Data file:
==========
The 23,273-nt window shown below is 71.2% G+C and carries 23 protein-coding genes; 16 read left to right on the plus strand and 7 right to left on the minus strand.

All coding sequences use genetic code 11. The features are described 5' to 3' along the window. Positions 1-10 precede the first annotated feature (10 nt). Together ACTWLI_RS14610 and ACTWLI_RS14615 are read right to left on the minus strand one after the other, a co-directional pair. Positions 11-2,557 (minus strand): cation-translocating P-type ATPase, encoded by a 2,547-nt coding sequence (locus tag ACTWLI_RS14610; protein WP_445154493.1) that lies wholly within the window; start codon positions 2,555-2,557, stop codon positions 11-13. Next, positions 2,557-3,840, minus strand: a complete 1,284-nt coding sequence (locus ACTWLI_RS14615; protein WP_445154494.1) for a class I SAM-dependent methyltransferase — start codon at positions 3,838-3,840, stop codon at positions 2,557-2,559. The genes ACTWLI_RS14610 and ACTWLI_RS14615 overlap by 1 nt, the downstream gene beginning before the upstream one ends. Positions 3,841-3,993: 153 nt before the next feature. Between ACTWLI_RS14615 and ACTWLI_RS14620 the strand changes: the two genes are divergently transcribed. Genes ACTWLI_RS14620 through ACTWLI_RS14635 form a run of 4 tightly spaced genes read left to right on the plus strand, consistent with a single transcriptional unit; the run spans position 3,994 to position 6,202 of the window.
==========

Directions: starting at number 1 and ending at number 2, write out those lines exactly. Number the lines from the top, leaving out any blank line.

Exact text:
The 23,273-nt window shown below is 71.2% G+C and carries 23 protein-coding genes; 16 read left to right on the plus strand and 7 right to left on the minus strand.

All coding sequences use genetic code 11. The features are described 5' to 3' along the window. Positions 1-10 precede the first annotated feature (10 nt). Together ACTWLI_RS14610 and ACTWLI_RS14615 are read right to left on the minus strand one after the other, a co-directional pair. Positions 11-2,557 (minus strand): cation-translocating P-type ATPase, encoded by a 2,547-nt coding sequence (locus tag ACTWLI_RS14610; protein WP_445154493.1) that lies wholly within the window; start codon positions 2,555-2,557, stop codon positions 11-13. Next, positions 2,557-3,840, minus strand: a complete 1,284-nt coding sequence (locus ACTWLI_RS14615; protein WP_445154494.1) for a class I SAM-dependent methyltransferase — start codon at positions 3,838-3,840, stop codon at positions 2,557-2,559. The genes ACTWLI_RS14610 and ACTWLI_RS14615 overlap by 1 nt, the downstream gene beginning before the upstream one ends. Positions 3,841-3,993: 153 nt before the next feature. Between ACTWLI_RS14615 and ACTWLI_RS14620 the strand changes: the two genes are divergently transcribed. Genes ACTWLI_RS14620 through ACTWLI_RS14635 form a run of 4 tightly spaced genes read left to right on the plus strand, consistent with a single transcriptional unit; the run spans position 3,994 to position 6,202 of the window.